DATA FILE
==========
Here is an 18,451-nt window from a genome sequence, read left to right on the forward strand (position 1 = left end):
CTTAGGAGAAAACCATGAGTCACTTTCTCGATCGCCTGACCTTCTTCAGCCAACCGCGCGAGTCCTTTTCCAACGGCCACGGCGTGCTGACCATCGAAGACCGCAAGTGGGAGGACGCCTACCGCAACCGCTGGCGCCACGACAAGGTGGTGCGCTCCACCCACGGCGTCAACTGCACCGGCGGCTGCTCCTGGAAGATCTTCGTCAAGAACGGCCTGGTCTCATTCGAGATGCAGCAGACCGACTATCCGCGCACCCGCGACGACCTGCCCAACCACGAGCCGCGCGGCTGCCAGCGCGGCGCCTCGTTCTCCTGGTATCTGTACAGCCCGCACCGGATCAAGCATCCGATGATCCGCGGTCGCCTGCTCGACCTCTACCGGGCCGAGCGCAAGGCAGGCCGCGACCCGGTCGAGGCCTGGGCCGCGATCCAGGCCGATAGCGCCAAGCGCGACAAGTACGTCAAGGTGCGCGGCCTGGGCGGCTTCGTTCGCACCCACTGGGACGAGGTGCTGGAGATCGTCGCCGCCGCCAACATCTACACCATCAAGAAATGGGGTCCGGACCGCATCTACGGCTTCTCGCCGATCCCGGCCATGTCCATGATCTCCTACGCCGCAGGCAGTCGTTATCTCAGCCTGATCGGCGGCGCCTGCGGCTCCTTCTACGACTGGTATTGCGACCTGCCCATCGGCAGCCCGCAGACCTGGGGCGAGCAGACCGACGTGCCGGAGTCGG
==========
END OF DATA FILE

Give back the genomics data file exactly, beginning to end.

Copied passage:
Here is an 18,451-nt window from a genome sequence, read left to right on the forward strand (position 1 = left end):
CTTAGGAGAAAACCATGAGTCACTTTCTCGATCGCCTGACCTTCTTCAGCCAACCGCGCGAGTCCTTTTCCAACGGCCACGGCGTGCTGACCATCGAAGACCGCAAGTGGGAGGACGCCTACCGCAACCGCTGGCGCCACGACAAGGTGGTGCGCTCCACCCACGGCGTCAACTGCACCGGCGGCTGCTCCTGGAAGATCTTCGTCAAGAACGGCCTGGTCTCATTCGAGATGCAGCAGACCGACTATCCGCGCACCCGCGACGACCTGCCCAACCACGAGCCGCGCGGCTGCCAGCGCGGCGCCTCGTTCTCCTGGTATCTGTACAGCCCGCACCGGATCAAGCATCCGATGATCCGCGGTCGCCTGCTCGACCTCTACCGGGCCGAGCGCAAGGCAGGCCGCGACCCGGTCGAGGCCTGGGCCGCGATCCAGGCCGATAGCGCCAAGCGCGACAAGTACGTCAAGGTGCGCGGCCTGGGCGGCTTCGTTCGCACCCACTGGGACGAGGTGCTGGAGATCGTCGCCGCCGCCAACATCTACACCATCAAGAAATGGGGTCCGGACCGCATCTACGGCTTCTCGCCGATCCCGGCCATGTCCATGATCTCCTACGCCGCAGGCAGTCGTTATCTCAGCCTGATCGGCGGCGCCTGCGGCTCCTTCTACGACTGGTATTGCGACCTGCCCATCGGCAGCCCGCAGACCTGGGGCGAGCAGACCGACGTGCCGGAGTCGG